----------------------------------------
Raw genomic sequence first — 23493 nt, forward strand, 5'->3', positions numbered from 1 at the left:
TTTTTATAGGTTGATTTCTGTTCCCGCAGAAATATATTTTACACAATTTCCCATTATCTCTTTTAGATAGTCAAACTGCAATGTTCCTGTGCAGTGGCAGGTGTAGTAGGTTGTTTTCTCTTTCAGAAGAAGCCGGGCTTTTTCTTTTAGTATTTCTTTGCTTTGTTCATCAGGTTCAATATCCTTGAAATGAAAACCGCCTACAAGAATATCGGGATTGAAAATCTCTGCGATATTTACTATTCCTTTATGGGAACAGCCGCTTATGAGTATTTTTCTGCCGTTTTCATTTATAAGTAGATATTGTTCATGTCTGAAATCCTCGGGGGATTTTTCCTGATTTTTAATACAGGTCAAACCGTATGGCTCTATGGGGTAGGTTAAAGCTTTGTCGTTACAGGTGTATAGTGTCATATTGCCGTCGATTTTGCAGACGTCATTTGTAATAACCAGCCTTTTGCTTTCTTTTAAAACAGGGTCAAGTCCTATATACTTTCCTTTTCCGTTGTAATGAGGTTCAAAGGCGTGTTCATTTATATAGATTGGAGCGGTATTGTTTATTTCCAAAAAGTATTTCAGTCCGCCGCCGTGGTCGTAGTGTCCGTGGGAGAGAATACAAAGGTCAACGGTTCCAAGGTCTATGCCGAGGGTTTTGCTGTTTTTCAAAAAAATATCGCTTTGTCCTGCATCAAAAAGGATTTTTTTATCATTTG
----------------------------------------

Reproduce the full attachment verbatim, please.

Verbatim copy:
Raw genomic sequence first — 23493 nt, forward strand, 5'->3', positions numbered from 1 at the left:
TTTTTATAGGTTGATTTCTGTTCCCGCAGAAATATATTTTACACAATTTCCCATTATCTCTTTTAGATAGTCAAACTGCAATGTTCCTGTGCAGTGGCAGGTGTAGTAGGTTGTTTTCTCTTTCAGAAGAAGCCGGGCTTTTTCTTTTAGTATTTCTTTGCTTTGTTCATCAGGTTCAATATCCTTGAAATGAAAACCGCCTACAAGAATATCGGGATTGAAAATCTCTGCGATATTTACTATTCCTTTATGGGAACAGCCGCTTATGAGTATTTTTCTGCCGTTTTCATTTATAAGTAGATATTGTTCATGTCTGAAATCCTCGGGGGATTTTTCCTGATTTTTAATACAGGTCAAACCGTATGGCTCTATGGGGTAGGTTAAAGCTTTGTCGTTACAGGTGTATAGTGTCATATTGCCGTCGATTTTGCAGACGTCATTTGTAATAACCAGCCTTTTGCTTTCTTTTAAAACAGGGTCAAGTCCTATATACTTTCCTTTTCCGTTGTAATGAGGTTCAAAGGCGTGTTCATTTATATAGATTGGAGCGGTATTGTTTATTTCCAAAAAGTATTTCAGTCCGCCGCCGTGGTCGTAGTGTCCGTGGGAGAGAATACAAAGGTCAACGGTTCCAAGGTCTATGCCGAGGGTTTTGCTGTTTTTCAAAAAAATATCGCTTTGTCCTGCATCAAAAAGGATTTTTTTATCATTTG